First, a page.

Bechdel Test Movie List

/bech·del test/ n.
1. It has to have at least two [named] women in it
2. Who talk to each other
3. About something besides a man

[[1]] Finding Nemo (2003) [imdb]

This movie passed 1 of 3 tests. It was entered by Ally on 2010-05-03 14:24:45.

Reviews

Comments

Eric disagreed with the rating and said:
It's weird that an animated movie about fish is in the list, but since it is, Peach and Flo are definitely female and they discuss escaping from the fish tank. I'm assuming that in this context "man" and "woman" in the rules would include anthropomorphic animals.

Also, given the biology of clown fish, Nemo's Dad Marlin would have transitioned to female shortly after Nemo's Mom's demise. So, arguably all conversations between Dory and Marlin are between female characters.
Message posted on 2010-05-28 01:26:19
Mireille said:
Marlin is clearly meant to be a father in the movie, but that biology info is fascinating, thanks for sharing.
Message posted on 2010-06-01 18:46:56
futile disagreed with the rating and said:
Perl and Flo are both female, and converse about escaping. It passes.
Message posted on 2011-01-07 02:41:42
Nimravid disagreed with the rating and said:
Yes, Pearl and Flo talk about escaping so I think it passes.

Marlin was definitely portrayed as male in the movie. As Eric points out, if they had followed actual clownfish biology, they would have shown him transition to female and then choose a mate to become male out of the neuter clownfish in his group. Marlin isn't "arguably female", he's an example of making a main character male even when he shouldn't be. Enforcement of gender norms is taken for granted so much that a cartoon about fish has to censor their actual biology, I guess because truthfully presenting fish biology would be upsetting to people with rigid ideas about gender. A cartoon where the dad becomes a mom and takes a male mate would probably be accused of having an agenda, no matter that it would be accurate.
Message posted on 2011-01-31 00:01:46
Kin disagreed with the rating and said:
I agree that that conversation should count as a pass, but I think you mean Peach and Flo? Pearl is one of Nemo's classmates at the beginning of the movie.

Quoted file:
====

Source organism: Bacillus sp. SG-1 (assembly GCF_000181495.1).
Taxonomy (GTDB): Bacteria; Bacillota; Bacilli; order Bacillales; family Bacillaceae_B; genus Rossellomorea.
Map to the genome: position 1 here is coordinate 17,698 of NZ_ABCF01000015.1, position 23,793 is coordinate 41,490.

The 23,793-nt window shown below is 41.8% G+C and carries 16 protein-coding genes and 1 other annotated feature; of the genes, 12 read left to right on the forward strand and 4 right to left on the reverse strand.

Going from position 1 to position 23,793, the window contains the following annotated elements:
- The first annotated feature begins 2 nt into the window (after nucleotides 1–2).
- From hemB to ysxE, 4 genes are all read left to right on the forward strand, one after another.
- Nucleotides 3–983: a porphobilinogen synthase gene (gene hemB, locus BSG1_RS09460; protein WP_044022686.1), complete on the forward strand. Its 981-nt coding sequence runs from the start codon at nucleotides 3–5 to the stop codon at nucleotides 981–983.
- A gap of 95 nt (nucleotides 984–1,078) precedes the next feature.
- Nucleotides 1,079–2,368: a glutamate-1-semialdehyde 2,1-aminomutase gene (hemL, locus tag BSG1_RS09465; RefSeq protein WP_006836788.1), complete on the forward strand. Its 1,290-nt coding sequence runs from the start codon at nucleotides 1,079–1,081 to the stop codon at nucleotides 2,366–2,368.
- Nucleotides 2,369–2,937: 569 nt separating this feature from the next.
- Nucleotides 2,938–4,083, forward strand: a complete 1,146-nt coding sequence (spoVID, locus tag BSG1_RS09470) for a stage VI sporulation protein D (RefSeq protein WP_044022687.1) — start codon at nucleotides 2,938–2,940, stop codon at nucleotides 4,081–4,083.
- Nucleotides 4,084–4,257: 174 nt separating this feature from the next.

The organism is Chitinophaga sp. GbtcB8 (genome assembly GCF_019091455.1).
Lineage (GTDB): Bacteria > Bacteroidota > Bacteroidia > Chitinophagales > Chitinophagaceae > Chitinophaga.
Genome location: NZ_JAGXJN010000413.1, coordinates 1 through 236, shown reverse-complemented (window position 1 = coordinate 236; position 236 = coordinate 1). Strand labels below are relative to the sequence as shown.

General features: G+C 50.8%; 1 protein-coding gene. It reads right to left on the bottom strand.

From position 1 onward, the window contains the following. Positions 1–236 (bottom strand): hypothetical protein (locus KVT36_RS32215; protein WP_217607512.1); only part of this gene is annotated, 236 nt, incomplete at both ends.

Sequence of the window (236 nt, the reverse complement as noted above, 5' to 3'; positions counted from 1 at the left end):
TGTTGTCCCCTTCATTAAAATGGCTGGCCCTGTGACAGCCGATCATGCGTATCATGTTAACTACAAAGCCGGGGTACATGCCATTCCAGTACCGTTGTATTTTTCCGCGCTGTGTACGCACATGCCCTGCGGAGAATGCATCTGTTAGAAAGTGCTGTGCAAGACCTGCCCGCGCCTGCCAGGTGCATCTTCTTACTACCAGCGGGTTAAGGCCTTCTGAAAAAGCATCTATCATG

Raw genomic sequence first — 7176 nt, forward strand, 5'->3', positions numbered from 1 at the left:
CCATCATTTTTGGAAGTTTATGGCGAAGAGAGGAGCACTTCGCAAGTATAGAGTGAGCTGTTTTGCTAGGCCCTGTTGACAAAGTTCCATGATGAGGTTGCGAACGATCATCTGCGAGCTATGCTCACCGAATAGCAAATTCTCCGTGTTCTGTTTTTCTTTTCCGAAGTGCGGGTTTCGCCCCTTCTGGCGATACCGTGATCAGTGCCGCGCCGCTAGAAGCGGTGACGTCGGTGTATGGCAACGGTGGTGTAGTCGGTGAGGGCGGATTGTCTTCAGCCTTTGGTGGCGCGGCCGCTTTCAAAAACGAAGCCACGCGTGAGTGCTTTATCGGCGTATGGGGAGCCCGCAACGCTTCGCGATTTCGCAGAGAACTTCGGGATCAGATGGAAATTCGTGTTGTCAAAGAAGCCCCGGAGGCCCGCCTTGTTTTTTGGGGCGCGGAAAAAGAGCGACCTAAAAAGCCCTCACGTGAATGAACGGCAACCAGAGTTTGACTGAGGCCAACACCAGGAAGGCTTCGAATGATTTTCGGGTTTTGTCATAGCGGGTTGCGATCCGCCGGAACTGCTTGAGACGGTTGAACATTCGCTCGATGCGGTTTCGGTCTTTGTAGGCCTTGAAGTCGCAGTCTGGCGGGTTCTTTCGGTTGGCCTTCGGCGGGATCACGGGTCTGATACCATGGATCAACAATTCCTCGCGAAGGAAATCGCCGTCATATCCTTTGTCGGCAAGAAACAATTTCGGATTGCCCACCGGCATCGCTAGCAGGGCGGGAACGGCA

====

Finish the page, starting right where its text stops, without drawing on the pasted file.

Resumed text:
Interestingly, this is one of the few mainstream films I can think of that'd pass the disability equivalent of the Bechdel Test. Most don't even make it as far as Deggan's Rule equivalent.
Message posted on 2011-12-06 18:48:42
Angie said:
So I watched the film, then scrutinized the script, and could not find the scene where Deb/Flo and Peach talk to each other (other than talking in and towards the whole group in the aquarium). Could you point out the specific scene where you think they have a conversation?
Message posted on 2012-02-29 20:40:53
Sam said:
"he's an example of making a main character male even when he shouldn't be"

I think that's a bit of a stretch. Have the main character's parent be transgendered, while educational, would have made the story less relate-able to a lot of audiences. I suppose it could be argued that the fact that this would have made the story less relate-able is indicative of a structural problem that the movie failed to address..
Message posted on 2012-03-17 16:36:44
BvBPL said:
The test is for women, not for anthropomorphic talking fish. Two women do not have a conversation in the movie.
Message posted on 2012-10-31 05:56:33
Ian Cooper disagreed with the rating and said:
Fish cannot be women. Women must be human.

I think this is another example of the Bechdel test being poorly written. It should refer to entities that are considered to be female.
Message posted on 2015-09-14 13:50:54
Ilkin disagreed with the rating and said:
Aside from not disagreeing with the rating, I disagree with some of these comments as well. Not all male clownfish will go through protandry, so no, it's not a case of the movie making the main character male even though he shouldn't be. Don't dumb facts down because you want to complain. There is a lot more to anemonefish protandry, such as school dynamics, which there is none of since they don't live in a school in Finding Nemo.
Message posted on 2016-03-13 06:23:42
Alexandre said:
Of course movie animals count as "men" or "women" in the context of stories like "Finding Nemo". They speak like humans, and have their voices dubbed by actual men and women. They are actors and actresses, even though they don't show their faces. Female fishes can be victim of sexism in a movie about fishes!

About Marlin being a clownfish and therefore transgender, he is presented in the movie as a father, and has the voice of a man. His interactions with Dory do not pass the test.
Message posted on 2016-06-18 16:37:12

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